Career Shocks Influence Millenials' Decision to Attend Grad School
From high expectations of work-life balance to entitled demands for more compensation, many anecdotes exist about millennials in the workplace. While many speculate that early career changes are a sign of boredom and applications to graduate school may be a last resort, little is known about what truly motivates this generation.
In the study published in the Journal of Applied Psychology, “Even the Best Laid Plans Sometimes Go Askew: Career Self-Management Processes, Career Shocks and the Decision to Pursue Graduate Education”, Georgetown University’s McDonough School of Business Professor Brooks Holtom and his co-authors investigate what motivates millennials to leave an organization and return to school during the first three years of their career.
“For young employees, it’s not just leaving a job,” said Holtom. “Many are attending grad school, which led us to explore this phenomenon as we are seeing elevated turnover rates amongst young people early in their careers.”
By examining an international sample of undergraduate students, Holtom discovered counter-intuitive findings that positive shocks (such as being promoted early) were more likely to encourage early career employees to leave the organization and pursue graduate education. Regardless of socio-demographics or undergraduate degrees, the likelihood that early career millennials would return to school is influenced by career goals, career planning, job satisfaction, or career shocks.
Likely to Pursue a Graduate Education
Early career individuals with intrinsic career goals (goals that align to passions and social causes); who engaged in career planning; who were less satisfied with their career; or who experienced impactful positive career shocks (unexpected promotions) were more likely to intend to go to graduate school. Graduate education intentions, career planning, and the impact of having one’s mentor leave the organization positively related to these individuals actually going through the graduate school application process. The direct relationship of career shocks to graduate school applications, regardless of one’s intentions, suggests that even ‘the best laid plans’ can sometimes be altered by unexpected events.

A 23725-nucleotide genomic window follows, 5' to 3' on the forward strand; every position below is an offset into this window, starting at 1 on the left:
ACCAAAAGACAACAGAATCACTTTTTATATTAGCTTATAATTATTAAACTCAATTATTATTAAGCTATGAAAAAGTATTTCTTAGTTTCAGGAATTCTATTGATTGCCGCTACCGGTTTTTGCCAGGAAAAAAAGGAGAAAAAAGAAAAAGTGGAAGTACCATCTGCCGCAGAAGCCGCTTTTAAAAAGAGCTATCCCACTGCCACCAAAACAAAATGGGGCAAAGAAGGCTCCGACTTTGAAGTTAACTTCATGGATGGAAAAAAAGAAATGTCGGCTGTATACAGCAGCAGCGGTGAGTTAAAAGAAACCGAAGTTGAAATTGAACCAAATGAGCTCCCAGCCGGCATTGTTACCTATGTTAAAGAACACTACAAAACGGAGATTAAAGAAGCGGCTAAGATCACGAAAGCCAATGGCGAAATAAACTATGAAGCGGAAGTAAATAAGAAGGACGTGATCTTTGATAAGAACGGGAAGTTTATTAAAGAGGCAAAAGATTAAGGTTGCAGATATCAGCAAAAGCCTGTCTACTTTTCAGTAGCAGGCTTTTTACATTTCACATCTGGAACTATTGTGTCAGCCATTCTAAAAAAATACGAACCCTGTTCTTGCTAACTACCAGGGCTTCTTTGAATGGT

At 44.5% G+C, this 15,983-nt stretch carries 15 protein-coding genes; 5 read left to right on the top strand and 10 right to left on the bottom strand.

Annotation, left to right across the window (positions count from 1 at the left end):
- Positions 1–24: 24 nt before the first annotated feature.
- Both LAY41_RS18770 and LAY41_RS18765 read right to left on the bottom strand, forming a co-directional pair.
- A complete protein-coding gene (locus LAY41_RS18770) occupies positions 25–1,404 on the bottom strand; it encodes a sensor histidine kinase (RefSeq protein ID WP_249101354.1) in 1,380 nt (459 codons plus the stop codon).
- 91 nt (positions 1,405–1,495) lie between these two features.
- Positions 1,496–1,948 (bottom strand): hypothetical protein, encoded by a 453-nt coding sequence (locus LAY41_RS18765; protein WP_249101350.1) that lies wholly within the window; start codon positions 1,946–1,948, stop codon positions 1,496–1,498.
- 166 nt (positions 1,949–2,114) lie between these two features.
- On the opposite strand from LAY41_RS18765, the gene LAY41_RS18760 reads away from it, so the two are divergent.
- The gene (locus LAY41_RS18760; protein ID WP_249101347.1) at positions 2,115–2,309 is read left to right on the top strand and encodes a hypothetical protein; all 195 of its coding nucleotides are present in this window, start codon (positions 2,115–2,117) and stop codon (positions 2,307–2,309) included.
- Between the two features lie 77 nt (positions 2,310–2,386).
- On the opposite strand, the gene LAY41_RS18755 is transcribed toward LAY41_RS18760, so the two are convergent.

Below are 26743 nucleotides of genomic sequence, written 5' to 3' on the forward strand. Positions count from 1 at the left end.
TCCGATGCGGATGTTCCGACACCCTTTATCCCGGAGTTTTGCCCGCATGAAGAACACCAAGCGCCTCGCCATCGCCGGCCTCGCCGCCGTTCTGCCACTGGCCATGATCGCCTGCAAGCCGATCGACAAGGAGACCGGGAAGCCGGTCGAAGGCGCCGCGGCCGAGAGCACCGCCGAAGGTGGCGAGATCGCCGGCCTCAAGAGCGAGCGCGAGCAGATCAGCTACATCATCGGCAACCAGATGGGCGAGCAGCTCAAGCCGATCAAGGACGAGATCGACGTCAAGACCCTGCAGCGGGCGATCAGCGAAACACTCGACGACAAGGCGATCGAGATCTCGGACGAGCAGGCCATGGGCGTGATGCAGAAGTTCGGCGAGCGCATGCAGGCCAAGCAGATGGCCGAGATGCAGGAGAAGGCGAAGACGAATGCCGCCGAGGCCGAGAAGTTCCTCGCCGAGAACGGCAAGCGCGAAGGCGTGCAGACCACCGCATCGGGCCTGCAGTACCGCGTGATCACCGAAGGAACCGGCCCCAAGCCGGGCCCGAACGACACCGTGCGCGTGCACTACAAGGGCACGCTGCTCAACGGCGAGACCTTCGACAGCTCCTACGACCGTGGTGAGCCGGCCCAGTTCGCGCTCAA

Less Likely to Pursue a Graduate Education
Individuals with extrinsic career goals who were highly satisfied with their careers were less likely to intend to go to graduate school. Having extrinsic career goals, a significant and unexpected raise or promotion (a positive career shock), and a negative organizational change negatively related to the likelihood of applying. It is important to note that graduate school is not the only option when an individual leaves. For example, if an employee experiences negative shocks (fights or disagreements with a boss) they may wish to pursue other options including changing jobs or industries.
“Millennials have a mental image of their future life and will do their best to find jobs that match that image,” said Holtom. “Punctuating events or “shocks” can cause employees to stop and reevaluate the position or job, wondering ‘does this fit my image?’”
Advice to Employers
Employers must understand that shocks are going to occur and therefore should be prepared and vigilant. Since positive shocks (such as early promotions) can increase the likelihood of individuals pursuing graduate school, employers should proceed with caution when promoting young high-performers. Given the influence a mentor can have on an individual leaving, employers should be aware of social networks and immediately engage with younger employees when a mentor leaves the organization.
While this research provides unique insight into the impact of career shocks and the decision-making process of students before attending grad school, it is important for millennials to stay focused on their original goals and future aspirations.
“Millennials should understand what they want out of their careers,” said Holtom. “It is important to set short and long-term goals. When career shocks occur, millennials should pause and reflect in order to make more conscious decisions that will better serve their long-term interest.”